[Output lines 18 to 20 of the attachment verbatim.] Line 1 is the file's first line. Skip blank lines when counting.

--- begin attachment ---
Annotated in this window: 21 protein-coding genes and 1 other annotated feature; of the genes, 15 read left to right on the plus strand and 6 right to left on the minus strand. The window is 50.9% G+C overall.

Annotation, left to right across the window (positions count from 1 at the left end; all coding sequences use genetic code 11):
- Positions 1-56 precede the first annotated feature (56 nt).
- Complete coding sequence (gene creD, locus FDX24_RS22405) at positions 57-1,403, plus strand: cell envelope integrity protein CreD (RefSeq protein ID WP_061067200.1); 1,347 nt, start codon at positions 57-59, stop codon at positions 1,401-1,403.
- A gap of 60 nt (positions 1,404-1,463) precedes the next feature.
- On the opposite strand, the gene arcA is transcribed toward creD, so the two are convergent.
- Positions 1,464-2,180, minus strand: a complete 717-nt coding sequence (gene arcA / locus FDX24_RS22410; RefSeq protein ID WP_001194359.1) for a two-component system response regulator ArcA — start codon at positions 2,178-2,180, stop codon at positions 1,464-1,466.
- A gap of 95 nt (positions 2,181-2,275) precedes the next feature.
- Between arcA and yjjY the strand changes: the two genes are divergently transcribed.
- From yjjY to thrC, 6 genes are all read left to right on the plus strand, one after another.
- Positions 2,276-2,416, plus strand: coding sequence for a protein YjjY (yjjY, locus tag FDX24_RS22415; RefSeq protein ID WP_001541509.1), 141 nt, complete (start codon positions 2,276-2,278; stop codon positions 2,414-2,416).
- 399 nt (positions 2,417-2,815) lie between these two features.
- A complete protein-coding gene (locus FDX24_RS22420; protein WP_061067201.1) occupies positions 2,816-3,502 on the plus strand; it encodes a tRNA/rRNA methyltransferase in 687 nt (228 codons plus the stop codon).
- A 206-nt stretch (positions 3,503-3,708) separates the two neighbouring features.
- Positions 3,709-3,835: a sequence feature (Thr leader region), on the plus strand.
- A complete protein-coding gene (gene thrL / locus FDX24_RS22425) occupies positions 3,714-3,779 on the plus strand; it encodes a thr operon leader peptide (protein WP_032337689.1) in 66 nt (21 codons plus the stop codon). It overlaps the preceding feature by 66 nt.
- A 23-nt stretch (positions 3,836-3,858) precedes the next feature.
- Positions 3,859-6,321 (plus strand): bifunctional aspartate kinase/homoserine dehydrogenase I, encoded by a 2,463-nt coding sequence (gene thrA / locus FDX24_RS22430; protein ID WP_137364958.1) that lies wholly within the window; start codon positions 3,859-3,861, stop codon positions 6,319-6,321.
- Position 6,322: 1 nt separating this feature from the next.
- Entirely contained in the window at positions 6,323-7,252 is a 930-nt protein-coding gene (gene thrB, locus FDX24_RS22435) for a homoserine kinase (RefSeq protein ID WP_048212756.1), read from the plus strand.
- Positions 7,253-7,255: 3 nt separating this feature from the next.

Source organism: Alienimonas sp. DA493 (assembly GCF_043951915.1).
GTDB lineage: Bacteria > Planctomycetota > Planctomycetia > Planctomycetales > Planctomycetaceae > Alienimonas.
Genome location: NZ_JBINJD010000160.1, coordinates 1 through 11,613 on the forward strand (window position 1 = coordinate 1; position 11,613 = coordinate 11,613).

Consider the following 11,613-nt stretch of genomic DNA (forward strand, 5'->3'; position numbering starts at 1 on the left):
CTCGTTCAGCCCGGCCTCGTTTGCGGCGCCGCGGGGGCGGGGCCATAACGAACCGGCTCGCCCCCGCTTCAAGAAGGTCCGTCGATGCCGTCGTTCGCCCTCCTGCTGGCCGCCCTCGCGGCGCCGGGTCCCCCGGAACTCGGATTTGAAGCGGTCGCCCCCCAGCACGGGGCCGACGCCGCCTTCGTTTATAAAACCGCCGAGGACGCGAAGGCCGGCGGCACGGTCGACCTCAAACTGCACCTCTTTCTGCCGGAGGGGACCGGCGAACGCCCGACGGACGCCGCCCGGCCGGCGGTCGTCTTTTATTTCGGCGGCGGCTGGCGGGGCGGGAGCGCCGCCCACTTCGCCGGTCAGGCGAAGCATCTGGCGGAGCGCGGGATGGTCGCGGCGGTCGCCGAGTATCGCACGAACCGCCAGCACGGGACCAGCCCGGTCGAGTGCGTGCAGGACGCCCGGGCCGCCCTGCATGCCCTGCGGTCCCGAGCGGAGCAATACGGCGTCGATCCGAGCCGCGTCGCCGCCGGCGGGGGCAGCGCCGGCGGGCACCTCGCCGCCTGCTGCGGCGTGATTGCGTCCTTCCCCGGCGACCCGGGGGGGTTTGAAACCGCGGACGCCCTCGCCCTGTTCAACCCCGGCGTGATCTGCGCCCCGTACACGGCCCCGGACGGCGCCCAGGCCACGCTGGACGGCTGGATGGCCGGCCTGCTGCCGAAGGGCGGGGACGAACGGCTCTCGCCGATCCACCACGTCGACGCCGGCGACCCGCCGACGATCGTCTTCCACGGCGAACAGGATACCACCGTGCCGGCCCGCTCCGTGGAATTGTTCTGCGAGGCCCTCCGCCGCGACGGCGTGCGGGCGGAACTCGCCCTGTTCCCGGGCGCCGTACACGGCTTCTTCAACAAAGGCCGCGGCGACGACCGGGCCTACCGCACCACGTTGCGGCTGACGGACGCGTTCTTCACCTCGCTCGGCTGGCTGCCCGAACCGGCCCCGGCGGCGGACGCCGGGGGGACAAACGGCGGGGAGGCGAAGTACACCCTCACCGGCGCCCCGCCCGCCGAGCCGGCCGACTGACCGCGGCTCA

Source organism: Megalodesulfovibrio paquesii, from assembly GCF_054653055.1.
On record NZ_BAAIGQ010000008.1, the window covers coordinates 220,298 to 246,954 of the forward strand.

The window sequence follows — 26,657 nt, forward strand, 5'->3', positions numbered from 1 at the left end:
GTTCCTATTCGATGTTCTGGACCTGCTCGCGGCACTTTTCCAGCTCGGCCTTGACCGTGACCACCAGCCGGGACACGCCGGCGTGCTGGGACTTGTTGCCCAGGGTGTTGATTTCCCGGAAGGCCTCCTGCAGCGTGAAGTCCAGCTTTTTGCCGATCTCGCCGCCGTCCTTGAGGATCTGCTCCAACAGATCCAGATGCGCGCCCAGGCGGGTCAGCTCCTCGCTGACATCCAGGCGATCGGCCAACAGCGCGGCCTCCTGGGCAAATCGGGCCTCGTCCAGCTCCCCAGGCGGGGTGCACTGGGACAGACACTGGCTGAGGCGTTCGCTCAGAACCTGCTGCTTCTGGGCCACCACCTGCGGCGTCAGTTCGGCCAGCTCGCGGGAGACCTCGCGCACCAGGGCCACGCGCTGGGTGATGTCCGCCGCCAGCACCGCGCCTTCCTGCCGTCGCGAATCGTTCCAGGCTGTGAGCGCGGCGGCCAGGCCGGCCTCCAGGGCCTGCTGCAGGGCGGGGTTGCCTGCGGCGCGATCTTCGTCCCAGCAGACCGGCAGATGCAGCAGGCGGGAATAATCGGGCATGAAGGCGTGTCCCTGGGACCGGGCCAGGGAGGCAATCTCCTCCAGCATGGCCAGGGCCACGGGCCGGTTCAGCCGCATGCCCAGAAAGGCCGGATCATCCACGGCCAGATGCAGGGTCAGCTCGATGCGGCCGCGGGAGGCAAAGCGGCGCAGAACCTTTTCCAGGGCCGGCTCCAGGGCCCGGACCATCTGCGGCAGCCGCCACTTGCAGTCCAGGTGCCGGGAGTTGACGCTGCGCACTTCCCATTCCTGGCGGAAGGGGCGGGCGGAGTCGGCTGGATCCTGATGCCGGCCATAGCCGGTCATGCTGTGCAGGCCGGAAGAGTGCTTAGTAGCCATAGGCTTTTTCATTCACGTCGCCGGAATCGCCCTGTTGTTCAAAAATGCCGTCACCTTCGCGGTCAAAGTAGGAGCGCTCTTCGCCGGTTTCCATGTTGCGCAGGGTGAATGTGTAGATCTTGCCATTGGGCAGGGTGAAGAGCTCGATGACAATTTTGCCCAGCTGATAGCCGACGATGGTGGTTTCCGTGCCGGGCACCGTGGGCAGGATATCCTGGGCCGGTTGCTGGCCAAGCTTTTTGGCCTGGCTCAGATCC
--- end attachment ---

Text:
- Positions 3,859-6,321 (plus strand): bifunctional aspartate kinase/homoserine dehydrogenase I, encoded by a 2,463-nt coding sequence (gene thrA / locus FDX24_RS22430; protein ID WP_137364958.1) that lies wholly within the window; start codon positions 3,859-3,861, stop codon positions 6,319-6,321.
- Position 6,322: 1 nt separating this feature from the next.
- Entirely contained in the window at positions 6,323-7,252 is a 930-nt protein-coding gene (gene thrB, locus FDX24_RS22435) for a homoserine kinase (RefSeq protein ID WP_048212756.1), read from the plus strand.